How do you implement a UX approach in a culture ridden with an “u ija, tgħaddi” mentality?
The acceptance – if not embrace – of mediocrity in Maltese culture is a congenital malady that’s hard to shake. Maybe it’s just a level of chill that only mediterranean blood can produce, or perhaps it’s the paralysing fear of setting ever-growing standards as you deliver your latest work. Le man, x’hassle.
Either way, the school of thought behind UX is the polar extreme to this. It’s all about research and prototyping – some super time-intensive stuff that requires testing and experimentation until you’ve reached that golden glow that descends upon you when you’ve executed a seamless digital transaction.
Let’s backtrack – what is UX?
UX is all about creating digital experiences that feel good. There’s some innuendo in there that I’ll leave for another blog post.
Take a moment to think how many of your interactions today have been digital. Whether it’s to share a meme from Pastizzi Posting or to buy that long coveted pair of earrings off ASOS.
Each of those interactions are digital experiences that have been designed to function seamlessly, giving you a hassle-free transaction that you don’t have to think twice about.
Similarly, that frustration – nay, rage – you feel creeping up from your chest to your head when you try to pay your CVA fees after running an errand in Valletta is also a digital experience – a super shitty one.
And that’s why UX is important. Life is stressful enough without having to waste time on bad digital experiences. So, if there’s one contribution we can make to society, then let it be building UX-centred digital products for our clients and their users.
Okay, but how does UX improve your work?
That’s why last year I decided to take a course on UX design. This course taught me all about the key principles of UX:
- Focus on the user
- Context is key
- Give control to the user
- Usability testing
These principles are pretty simple, and hardly unheard of – but making sure that all are present can be tricky, particularly if your project is running on tight deadlines, or client interference is high.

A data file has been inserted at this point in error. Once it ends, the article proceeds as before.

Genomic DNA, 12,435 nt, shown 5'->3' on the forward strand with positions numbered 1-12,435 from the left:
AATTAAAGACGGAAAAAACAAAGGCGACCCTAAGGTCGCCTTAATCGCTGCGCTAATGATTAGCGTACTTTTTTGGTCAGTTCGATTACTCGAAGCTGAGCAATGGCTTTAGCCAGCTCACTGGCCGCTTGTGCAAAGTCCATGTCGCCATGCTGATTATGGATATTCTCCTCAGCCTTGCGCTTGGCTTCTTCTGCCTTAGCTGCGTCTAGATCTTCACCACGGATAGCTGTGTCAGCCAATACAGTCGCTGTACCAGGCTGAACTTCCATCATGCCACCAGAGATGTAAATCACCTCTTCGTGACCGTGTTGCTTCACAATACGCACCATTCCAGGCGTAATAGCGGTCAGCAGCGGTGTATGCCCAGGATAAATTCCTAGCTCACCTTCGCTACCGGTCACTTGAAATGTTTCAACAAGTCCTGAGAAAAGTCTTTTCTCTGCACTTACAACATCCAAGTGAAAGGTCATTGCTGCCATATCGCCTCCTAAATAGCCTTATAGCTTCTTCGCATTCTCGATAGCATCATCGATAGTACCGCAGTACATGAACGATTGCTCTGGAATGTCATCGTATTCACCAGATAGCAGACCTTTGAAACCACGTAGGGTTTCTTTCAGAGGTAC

This where ‘u ija mhux xorta’ comes in. Very few professionals set out to do a half-assed job. But if a project starts out with unrealistic expectations and poor planning, then it’s doomed to fail.
Taking the “hassle” out of UX
Certain stakeholders within the client’s organisation will not understand what it takes to build a website or app.
So very often, particularly if the decision-making process has been long drawn out, a client will expect quick turnaround to make up for time lost on their end.
I mean, if I had a penny for every time I asked a client “When would you need this done by?” and a client says “yesterday”, giggling like a schoolgirl…
Yeah, you know how it goes.
So the first step of running a UX project is to set expectations. Don’t ask when they’d like to have it by. Go on and say, “this is all great – we’ll be able to deliver this in 3 months, bearing in mind that all deadlines are respected.”
Will the client freak? Probably.
But then it’s up to you to explain that the only way to deliver a project you can both be proud of is to make time for all the steps needed. Research, which will allow you to fully understand the target user and their habits, prototyping, which will give everyone involved the opportunity to see the site/app develop, and testing, which you’ll do as you go along to ensure you’re following those 7 principles.
UX is not an island
So what did I learn after taking this course? That it’s hard to unlearn a mentality that has been embedded in my psyche from birth. But then again, very little of the UX approach is new to any web professional worth their salt.
But taking a UX approach isn’t something you can do in a silo. It’s only once you’ve set the ground rules and created an environment in which you can carry out your team’s tasks with confidence , and without external pressures, that “u ejja, mhux xorta” will become a thing of the past.